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# Crows dropping nuts

Extracts from this document...

Introduction

 Mathematics Coursework 2009: Crows Dropping Nuts Standard Level

Introduction

The following table shows the average number of drops it takes to break open a large nut from different heights.

Large Nuts

 Height of drop in meters (𝒙) 1.7 2 2.9 4.1 5.6 6.3 7 8 10 13.9 Number of drops (𝒚) 42 21 10.3 6.8 5.1 4.8 4.4 4.1 3.7 3.2

The following line graph, portraying the above table, shows us the number of drops by the height for each drop. Variables:

In this graph, there many different variables that we need to perceive. One variable is how big the nut is. How large the nut is will invariably affect the number of times that the nut is dropped until it cracks open. By stating that the nuts are different sizes, it will help us recognize the nature of the model. Another variable is the fact that the number of drops are described as an average, because it is impossible (for example) to drop something 10.3 times. However, the reason that it has been recorded as an average is because it gives us more lucid data, which can be transcribed as a graph more easily. An additional variable is how the height that the nut is dropped affects the number of times the nut is dropped, and how it is put into an average. Parameters:

A parameter that can be stated is that in the above graph, there are asymptotes on both the 𝒙 and 𝒚 axes. This means that this graph isn’t exact, where there can be an unlimited number of possibilities for the values on the axes.

Middle My model does not have as steep a descent of that of the original ‘large nut’ graph and the curve of my graph drops to just below that of the original’s, but then equalizes with the original at the point ,𝟏𝟑.𝟗,𝟑.𝟐.. In my model, the asymptote matches that of the original’s exactly on the 𝒙−𝒂𝒙𝒊𝒔, but not on the 𝒚−𝒂𝒙𝒊𝒔. My model crosses on 3 points of that on the original; ,𝟏.𝟕,𝟒𝟐., ,𝟒.𝟏,𝟔.𝟖.,  and ,𝟏𝟑.𝟗,𝟑.𝟐.. Though there are some similarities, the results are not particularly satisfying. So, we will use the trial and error method with 𝒚=,𝒙-−𝟏.which will result in a more accurate answer, because since we will be using more parameters, we will be able to shape the equation more closely to the original ‘large nut’ graph.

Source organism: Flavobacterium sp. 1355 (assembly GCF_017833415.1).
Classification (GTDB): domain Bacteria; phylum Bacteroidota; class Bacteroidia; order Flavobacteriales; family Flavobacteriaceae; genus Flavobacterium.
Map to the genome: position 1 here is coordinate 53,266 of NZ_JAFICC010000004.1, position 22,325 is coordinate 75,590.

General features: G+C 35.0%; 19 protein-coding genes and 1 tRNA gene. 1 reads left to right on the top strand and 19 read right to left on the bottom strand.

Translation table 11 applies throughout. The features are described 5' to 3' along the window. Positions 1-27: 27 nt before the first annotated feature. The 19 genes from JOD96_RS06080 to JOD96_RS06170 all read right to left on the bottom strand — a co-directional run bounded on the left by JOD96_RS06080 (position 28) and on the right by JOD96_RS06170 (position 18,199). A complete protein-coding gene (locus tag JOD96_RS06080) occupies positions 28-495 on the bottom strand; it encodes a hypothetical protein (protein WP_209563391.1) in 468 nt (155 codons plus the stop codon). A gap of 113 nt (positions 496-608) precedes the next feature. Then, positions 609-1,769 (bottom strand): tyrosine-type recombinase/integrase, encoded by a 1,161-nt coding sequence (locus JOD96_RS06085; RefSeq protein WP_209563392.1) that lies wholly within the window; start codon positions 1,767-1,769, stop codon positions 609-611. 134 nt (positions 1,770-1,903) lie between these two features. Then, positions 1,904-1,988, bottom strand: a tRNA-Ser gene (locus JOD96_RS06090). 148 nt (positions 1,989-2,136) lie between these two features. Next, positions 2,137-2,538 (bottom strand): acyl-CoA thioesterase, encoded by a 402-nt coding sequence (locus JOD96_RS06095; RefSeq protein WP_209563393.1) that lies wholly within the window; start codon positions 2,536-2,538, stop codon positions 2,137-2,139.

𝒚=,𝒙-−𝟏.

By using the method of trial and error, we will estimate an approximately accurate model to the original ‘large nut’  graph. We will manipulate the function by using the following format:

𝒚=,𝒄(𝒙+𝒅)-−𝟏.+𝒆

𝒚=,𝒙-−𝟏. We will increase the value of 𝒄in 𝒚=,𝒄(𝒙+𝒅)-−𝟏.+𝒆

𝒚=𝟐𝟎(,𝒙-−𝟏.) We will increase the value of 𝒄in 𝒚=,𝒄(𝒙+𝒅)-−𝟏.+𝒆

𝒚=𝟐𝟖(,𝒙-−𝟏.)

We will increase the value of𝒄, and decrease the value of 𝒅 in 𝒚=,𝒄(𝒙+𝒅)-−𝟏.+𝒆 𝒚=𝟐𝟖(,𝒙−𝟏.𝟎𝟒)-−𝟏. We will decrease the values of 𝒄and 𝒅 and increase the value of 𝒆 in 𝒚=,𝒄(𝒙+𝒅)-−𝟏.+𝒆

𝒚=𝟐𝟏.𝟕(,𝒙−𝟏.𝟏𝟑)-−𝟏.+𝟏.𝟒𝟓 We will decrease the value of𝒄 and increase the values of 𝒅 and 𝒆 in 𝒚=,𝒄(𝒙+𝒅)-−𝟏.+𝒆

𝒚=𝟏𝟖.𝟕(,𝒙−.𝟑𝟕)-−𝟏.+𝟏.𝟕𝟖 We will decrease the values of𝒄 and 𝒆 increase the value of 𝒅 in 𝒚=,𝒄(𝒙+𝒅)-−𝟏.+𝒆

𝒚=𝟏𝟐.𝟕(,𝒙−𝟏.𝟑𝟖𝟒)-−𝟏.+𝟏.𝟕𝟔 We will increase the values of𝒄 and 𝒆

Conclusion

-

57.0

19.0

14.7

12.3

9.7

13.3

9.5

Graph showing the medium nuts (red line) versus 𝒚=𝟏𝟐.𝟗𝟏(,𝒙−𝟏.𝟑𝟕)-−𝟏.+𝟐.𝟐𝟏

(blue line) We will manipulate the graph (via the trial and error method) by manipulating the function in the 𝒚=,𝒄(𝒙+𝒅)-−𝟏.+𝒆format.

We need to increase the values of 𝒄 and 𝒆 and decrease the value of 𝒅 in 𝒚=,𝒄(𝒙+𝒅)-−𝟏.+𝒆

𝒚=𝟐𝟏.𝟔𝟓(,𝒙−𝟑.𝟓𝟕)-−𝟏.+𝟔.𝟗 We are only able to get the general shape because of the structure of the original data points, which does not make very accurate. The limitations of the model is that it is done by trial and error. So it will never be exact no matter what we do to improve it. Also, because of the irregularity of the line graphs of the small and medium nut graphs, the models will never be able to fully replicate them. The medium and small nut graphs are not real curves, and because the models that have been created will always be curves, it will be impossible to create an ideal graph.

The function 𝒚=𝟏𝟐.𝟗𝟏(,𝒙−𝟏.𝟑𝟕)-−𝟏.+𝟐.𝟐𝟏 does not particularily depict the medium and small nut graphs very well. However, by using the method of trial and error, we have been able to manipulate the graphs into the general shape of the original graphs. As said earlier, an ideal graph will never be created, but by this method the slope, area under the curve, and other properties will be similar to that of the originals’. A limitation is that the graph will continue almost straight up. In reality and in the medium and small nut graphs, as the height of the drop (𝒚−𝒂𝒙𝒊𝒔) decreases so will the number of drops (𝒙−𝒂𝒙𝒊𝒔). In this case, the models will never work.

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